Highlights included the following:
- Upon arrival, being served a glass of champagne in the kitchen by a cheerfully drunk Russian fellow who kissed my hand and then toasted, "To the lovely ladies present!" As the evening progressed and he became progressively more inebriated, he became more and more affectionate. As he finally left the party in a whirling, stumbling blurr, I said to The Spouse, "I was starting to think he was going to hump my leg." The Spouse replied, "I think he did hump my leg." He then relayed a conversation he had where the Potential Leg Humper declared, "Yeah, we all die. But love lasts forever!" When The Spouse took the opposite view, that love does not last forever, and that this is actually a good thing for it enables us to love again after a breakup or the death of a loved one, PLH squinted at him blearily and replied, "I LIKE THE PHILOSOPHERS. ESPECIALLY THE CYNICS. YOU KNOW . . . CICERO."
- Getting the whole story from our French friend who had the swine flu this summer. Seems the illness lasted only about three days in his case, but then he was obliged to quarantine himself (on strictly an honor system as no one official or medical ever followed up on him) for a further ten days. Thankfully, this occurred in Paris. "But you must have had to venture out at some point, no?" I asked him. "For . . . I dunno . . . toilet paper and milk?" But no, it was his parent's Paris apartment, and his mother (who I have met and adore) is a champion provisioner. He wanted for nothing. For ten days.
- Discovering I was the oldest person at a party once again. The Spouse is only four years younger than I am. And our Slovak friend's new boss, an extremely charming and flirtatious man from Vienna, is probably in our ballpark. But it just cracks me up whenever I realize that I am old enough to be the mother of the majority of the people at these events. Doesn't seem to bother any of them. The only real drawback was that I did not know any of the music played last night. But it wasn't unpleasant music.
- Meeting an adorable young French woman who works for Givenchy in Moscow. She explained that one of the perks of her job is getting samples of the products. "But, I have over two liters of perfume now," she said. "I'll never use it all." Sadly, I neglected to get her card before we left. Because I would be really happy to help her with her perfume problem.
- Juvenile puns and riffs on the names of two Russian banks: Sber Bank (which I cannot help but rename "Sperm Bank" whenever I see the signs) and MasterBank. Those provided material for a good ten minutes worth of snickering.
We went out for dinner before, and then, as it was still too early to arrive at the party, we stopped at a coffeehouse. While standing in line, we realized that the two guys in front of us each had a "murse." You know, a sort of man-purse. Theirs were large and rather ornate. Way more girl-y than any of these. One had silver ornamentation even, like what one might find on a saddle at the All-American Quarter Horse Congress.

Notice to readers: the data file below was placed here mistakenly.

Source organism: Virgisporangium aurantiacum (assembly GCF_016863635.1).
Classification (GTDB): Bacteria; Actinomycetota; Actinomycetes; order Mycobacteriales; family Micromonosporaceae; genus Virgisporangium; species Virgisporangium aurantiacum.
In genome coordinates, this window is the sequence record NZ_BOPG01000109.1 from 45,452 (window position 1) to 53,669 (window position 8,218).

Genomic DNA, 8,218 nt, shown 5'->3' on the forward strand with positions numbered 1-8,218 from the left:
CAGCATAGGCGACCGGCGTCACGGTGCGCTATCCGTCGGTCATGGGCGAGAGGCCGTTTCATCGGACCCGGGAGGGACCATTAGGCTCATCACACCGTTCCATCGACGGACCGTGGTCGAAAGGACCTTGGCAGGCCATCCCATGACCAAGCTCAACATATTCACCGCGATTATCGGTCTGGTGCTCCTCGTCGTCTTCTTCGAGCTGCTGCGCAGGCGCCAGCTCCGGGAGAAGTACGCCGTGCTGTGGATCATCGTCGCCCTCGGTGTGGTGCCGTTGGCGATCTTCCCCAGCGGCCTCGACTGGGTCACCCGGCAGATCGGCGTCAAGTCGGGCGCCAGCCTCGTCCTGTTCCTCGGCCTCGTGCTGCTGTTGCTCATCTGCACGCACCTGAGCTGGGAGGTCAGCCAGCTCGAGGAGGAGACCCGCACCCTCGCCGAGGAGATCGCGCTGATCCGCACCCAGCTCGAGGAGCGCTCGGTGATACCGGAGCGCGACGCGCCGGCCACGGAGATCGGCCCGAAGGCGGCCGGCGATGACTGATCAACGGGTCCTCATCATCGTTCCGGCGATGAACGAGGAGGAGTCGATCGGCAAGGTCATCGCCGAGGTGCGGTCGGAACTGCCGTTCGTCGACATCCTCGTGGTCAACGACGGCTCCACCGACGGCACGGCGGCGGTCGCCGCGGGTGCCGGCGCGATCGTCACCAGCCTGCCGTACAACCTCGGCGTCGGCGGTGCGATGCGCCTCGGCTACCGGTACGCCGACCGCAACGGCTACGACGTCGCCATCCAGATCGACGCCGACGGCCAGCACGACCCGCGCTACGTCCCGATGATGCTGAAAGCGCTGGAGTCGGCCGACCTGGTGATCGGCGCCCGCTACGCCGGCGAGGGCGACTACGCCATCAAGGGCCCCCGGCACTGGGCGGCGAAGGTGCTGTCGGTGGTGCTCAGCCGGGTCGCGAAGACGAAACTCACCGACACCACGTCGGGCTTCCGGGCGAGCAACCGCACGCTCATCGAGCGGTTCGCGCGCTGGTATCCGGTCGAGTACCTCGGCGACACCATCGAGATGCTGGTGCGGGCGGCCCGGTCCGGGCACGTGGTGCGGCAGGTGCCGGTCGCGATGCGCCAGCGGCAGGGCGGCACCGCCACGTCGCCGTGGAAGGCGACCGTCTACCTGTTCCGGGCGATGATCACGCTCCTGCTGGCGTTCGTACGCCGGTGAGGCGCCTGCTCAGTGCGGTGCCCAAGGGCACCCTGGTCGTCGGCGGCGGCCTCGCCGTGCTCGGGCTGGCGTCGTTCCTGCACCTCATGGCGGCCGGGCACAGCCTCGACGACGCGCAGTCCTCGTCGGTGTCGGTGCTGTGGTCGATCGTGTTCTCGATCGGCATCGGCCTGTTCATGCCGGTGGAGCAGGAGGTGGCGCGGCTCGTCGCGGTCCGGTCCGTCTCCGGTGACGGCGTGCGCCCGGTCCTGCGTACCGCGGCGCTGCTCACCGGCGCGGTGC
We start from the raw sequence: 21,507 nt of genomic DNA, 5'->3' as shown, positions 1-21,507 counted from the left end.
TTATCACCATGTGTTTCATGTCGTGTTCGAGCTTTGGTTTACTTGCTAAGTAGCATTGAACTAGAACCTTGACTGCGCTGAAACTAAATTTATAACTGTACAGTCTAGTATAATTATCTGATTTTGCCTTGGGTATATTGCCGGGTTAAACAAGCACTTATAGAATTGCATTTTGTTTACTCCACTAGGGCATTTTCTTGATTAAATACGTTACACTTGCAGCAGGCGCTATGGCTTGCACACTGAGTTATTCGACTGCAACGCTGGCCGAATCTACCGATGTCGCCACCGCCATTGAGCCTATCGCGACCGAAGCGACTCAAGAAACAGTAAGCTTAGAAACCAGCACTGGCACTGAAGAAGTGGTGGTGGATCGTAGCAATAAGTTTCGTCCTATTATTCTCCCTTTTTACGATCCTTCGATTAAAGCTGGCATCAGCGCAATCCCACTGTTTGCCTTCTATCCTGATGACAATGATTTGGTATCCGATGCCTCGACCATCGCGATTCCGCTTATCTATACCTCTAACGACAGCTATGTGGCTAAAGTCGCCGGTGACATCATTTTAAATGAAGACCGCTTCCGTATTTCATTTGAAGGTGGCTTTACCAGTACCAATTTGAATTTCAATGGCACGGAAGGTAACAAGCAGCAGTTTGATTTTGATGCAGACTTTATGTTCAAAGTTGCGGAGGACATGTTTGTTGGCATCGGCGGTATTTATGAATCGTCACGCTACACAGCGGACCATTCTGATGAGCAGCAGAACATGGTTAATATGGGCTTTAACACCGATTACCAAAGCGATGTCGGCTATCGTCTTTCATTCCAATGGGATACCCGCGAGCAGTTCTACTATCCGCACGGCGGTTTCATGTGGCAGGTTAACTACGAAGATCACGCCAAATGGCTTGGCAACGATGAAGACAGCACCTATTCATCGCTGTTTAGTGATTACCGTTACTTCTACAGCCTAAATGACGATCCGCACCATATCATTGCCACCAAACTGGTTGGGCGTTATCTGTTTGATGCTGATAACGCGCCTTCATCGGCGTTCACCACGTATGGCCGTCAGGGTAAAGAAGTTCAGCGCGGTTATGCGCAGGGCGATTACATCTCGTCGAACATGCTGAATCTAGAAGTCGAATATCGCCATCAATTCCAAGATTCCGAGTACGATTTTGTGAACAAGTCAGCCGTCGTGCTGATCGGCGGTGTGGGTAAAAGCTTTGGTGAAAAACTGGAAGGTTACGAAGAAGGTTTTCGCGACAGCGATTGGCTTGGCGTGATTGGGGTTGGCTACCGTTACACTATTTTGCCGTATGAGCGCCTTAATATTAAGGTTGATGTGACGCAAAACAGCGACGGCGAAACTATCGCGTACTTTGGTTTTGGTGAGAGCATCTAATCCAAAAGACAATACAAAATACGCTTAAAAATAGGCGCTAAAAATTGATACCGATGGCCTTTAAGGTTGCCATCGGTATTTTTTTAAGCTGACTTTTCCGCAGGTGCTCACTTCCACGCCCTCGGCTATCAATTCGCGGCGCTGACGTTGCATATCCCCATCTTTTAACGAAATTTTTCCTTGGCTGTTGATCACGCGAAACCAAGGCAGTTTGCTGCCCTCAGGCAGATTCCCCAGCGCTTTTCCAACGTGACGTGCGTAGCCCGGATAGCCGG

Now, The Spouse also had a bag with him, but his was a 15-year-old, army green, Eddie Bauer messenger-style bag. No one would ever call his bag a "murse."
You also need to know that in Europe, and especially in Russia, my gaydar, normally pretty reliable, is wildly inaccurate. The fashions . . . the body language . . . It all results in a conviction that many men here, while ostensibly macho, are in reality no more than 50 grams [a shot] of vodka away from tumbling into bed together. We have even developed a sort of short-hand for this game of speculation where we mutter comments to each other about the lessening amounts of vodka we think the subject at hand would require before shedding what remains of his inhibitions.
We were doing this in line at the coffee house.
"Whaddya think? 50 grams?"
"What on earth could he be carrying in a bag like that?"
"I'm sorry. No straight man would pick a bag like that."
"And those SHOES!"
Yes, we were being catty.
Just then the barrista completed our coffee orders and set them on the counter in front of the two murse-carriers, one of whom turned to us and said without a trace of accent or irony, "I think these are yours?"
You'd thing we'd learn. Once, while standing in line at a McDonald's in Buenos Aires, The Spouse considered what he deemed to be a December-May romance in front of us and commented to me, "What? She looks like his mom!" At which point the woman turned and shot him a look that would freeze water. Although heavily pregnant, I had to stand in line while he excused himself in search of a table as far away from the counter as possible.
It is not like English is some obscure tribal language involving clicks and whirrs.